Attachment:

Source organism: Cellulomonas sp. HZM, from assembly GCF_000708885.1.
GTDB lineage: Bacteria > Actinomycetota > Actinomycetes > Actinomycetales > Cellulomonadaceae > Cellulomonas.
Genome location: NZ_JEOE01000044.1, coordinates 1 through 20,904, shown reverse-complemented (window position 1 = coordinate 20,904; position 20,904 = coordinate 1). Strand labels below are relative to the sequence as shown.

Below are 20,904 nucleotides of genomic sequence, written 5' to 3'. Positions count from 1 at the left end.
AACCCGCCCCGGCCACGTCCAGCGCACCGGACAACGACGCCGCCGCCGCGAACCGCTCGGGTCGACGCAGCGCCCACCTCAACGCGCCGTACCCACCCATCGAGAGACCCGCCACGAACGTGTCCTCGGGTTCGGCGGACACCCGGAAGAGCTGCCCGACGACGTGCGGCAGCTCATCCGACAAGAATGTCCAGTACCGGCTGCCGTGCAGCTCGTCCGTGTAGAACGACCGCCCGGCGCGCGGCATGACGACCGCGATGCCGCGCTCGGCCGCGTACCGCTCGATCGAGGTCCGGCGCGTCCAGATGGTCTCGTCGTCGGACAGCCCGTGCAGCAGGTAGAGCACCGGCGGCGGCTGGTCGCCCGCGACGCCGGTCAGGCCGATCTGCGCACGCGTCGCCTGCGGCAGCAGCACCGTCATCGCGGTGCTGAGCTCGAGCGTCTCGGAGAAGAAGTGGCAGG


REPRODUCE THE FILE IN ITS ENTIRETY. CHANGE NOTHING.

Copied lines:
Source organism: Cellulomonas sp. HZM, from assembly GCF_000708885.1.
GTDB lineage: Bacteria > Actinomycetota > Actinomycetes > Actinomycetales > Cellulomonadaceae > Cellulomonas.
Genome location: NZ_JEOE01000044.1, coordinates 1 through 20,904, shown reverse-complemented (window position 1 = coordinate 20,904; position 20,904 = coordinate 1). Strand labels below are relative to the sequence as shown.

Below are 20,904 nucleotides of genomic sequence, written 5' to 3'. Positions count from 1 at the left end.
AACCCGCCCCGGCCACGTCCAGCGCACCGGACAACGACGCCGCCGCCGCGAACCGCTCGGGTCGACGCAGCGCCCACCTCAACGCGCCGTACCCACCCATCGAGAGACCCGCCACGAACGTGTCCTCGGGTTCGGCGGACACCCGGAAGAGCTGCCCGACGACGTGCGGCAGCTCATCCGACAAGAATGTCCAGTACCGGCTGCCGTGCAGCTCGTCCGTGTAGAACGACCGCCCGGCGCGCGGCATGACGACCGCGATGCCGCGCTCGGCCGCGTACCGCTCGATCGAGGTCCGGCGCGTCCAGATGGTCTCGTCGTCGGACAGCCCGTGCAGCAGGTAGAGCACCGGCGGCGGCTGGTCGCCCGCGACGCCGGTCAGGCCGATCTGCGCACGCGTCGCCTGCGGCAGCAGCACCGTCATCGCGGTGCTGAGCTCGAGCGTCTCGGAGAAGAAGTGGCAGG